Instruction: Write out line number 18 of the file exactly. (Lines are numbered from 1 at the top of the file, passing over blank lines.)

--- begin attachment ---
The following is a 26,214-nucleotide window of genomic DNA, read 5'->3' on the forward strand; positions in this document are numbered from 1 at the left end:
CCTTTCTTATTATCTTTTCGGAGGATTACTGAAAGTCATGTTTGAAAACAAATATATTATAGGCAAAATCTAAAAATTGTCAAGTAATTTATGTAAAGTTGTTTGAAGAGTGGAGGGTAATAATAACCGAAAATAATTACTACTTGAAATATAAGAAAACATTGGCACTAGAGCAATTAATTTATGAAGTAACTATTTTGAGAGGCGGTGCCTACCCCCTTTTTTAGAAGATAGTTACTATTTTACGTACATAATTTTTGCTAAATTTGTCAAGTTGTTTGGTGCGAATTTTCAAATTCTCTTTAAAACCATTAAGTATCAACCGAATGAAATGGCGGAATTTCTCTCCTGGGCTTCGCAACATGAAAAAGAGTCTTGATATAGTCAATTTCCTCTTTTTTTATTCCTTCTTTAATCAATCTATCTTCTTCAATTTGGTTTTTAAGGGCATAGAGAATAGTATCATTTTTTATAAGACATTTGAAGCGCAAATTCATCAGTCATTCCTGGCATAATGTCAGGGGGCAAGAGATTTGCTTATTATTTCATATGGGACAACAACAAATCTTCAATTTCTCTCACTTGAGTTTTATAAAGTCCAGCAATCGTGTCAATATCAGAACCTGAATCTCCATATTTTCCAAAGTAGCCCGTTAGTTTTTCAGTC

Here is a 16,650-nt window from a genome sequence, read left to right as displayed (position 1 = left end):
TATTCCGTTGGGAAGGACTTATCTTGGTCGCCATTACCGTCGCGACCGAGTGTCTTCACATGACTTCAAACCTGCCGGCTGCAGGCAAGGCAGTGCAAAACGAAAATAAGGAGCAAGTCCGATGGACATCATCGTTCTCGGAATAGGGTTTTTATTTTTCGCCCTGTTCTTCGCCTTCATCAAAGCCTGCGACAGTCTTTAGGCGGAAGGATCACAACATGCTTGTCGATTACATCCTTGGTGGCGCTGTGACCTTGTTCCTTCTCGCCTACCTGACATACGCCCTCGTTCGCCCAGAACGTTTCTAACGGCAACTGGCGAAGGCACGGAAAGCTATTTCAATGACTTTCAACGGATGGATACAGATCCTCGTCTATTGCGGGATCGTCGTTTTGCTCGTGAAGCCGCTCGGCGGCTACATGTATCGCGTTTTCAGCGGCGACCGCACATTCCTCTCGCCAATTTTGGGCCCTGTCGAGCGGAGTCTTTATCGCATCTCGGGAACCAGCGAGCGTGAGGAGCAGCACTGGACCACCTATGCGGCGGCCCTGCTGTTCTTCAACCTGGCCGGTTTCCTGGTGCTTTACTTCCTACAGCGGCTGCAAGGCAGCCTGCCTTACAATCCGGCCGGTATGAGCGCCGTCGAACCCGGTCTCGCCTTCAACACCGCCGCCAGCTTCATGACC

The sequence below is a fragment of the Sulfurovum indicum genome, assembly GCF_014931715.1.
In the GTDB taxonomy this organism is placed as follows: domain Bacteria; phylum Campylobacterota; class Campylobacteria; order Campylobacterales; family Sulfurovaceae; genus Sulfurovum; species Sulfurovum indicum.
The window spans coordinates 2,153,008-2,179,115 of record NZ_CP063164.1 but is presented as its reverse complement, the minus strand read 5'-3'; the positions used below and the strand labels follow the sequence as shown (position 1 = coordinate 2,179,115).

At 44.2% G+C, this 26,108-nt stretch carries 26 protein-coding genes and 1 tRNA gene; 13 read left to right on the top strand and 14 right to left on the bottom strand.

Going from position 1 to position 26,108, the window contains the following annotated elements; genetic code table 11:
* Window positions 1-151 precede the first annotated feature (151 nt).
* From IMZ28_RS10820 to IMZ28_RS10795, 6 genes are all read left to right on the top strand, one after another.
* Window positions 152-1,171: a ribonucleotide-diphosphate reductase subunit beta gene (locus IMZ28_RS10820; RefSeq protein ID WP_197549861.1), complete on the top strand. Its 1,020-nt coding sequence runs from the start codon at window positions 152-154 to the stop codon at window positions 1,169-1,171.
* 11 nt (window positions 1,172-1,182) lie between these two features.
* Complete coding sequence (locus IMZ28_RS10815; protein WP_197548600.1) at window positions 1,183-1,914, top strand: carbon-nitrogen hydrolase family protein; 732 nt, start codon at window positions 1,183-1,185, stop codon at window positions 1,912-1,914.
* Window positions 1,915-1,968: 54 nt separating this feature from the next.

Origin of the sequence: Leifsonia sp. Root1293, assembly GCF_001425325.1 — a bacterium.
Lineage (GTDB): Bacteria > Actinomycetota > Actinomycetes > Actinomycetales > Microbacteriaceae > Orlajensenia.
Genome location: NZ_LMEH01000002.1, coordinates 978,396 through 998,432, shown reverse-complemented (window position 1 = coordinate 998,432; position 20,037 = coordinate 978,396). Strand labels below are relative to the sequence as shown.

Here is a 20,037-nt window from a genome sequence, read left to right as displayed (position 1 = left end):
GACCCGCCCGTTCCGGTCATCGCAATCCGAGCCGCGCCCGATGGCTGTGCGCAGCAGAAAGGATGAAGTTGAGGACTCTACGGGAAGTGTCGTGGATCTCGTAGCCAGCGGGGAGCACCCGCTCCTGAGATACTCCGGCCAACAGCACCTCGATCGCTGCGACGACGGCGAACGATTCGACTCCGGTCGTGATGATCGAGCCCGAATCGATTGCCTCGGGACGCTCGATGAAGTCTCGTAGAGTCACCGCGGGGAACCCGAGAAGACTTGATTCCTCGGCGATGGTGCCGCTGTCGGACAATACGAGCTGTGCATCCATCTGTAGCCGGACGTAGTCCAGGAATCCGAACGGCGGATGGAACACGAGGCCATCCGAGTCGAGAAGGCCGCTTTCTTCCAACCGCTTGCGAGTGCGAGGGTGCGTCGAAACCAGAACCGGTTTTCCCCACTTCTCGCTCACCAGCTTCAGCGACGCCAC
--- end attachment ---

Genome location: NZ_LMEH01000002.1, coordinates 978,396 through 998,432, shown reverse-complemented (window position 1 = coordinate 998,432; position 20,037 = coordinate 978,396). Strand labels below are relative to the sequence as shown.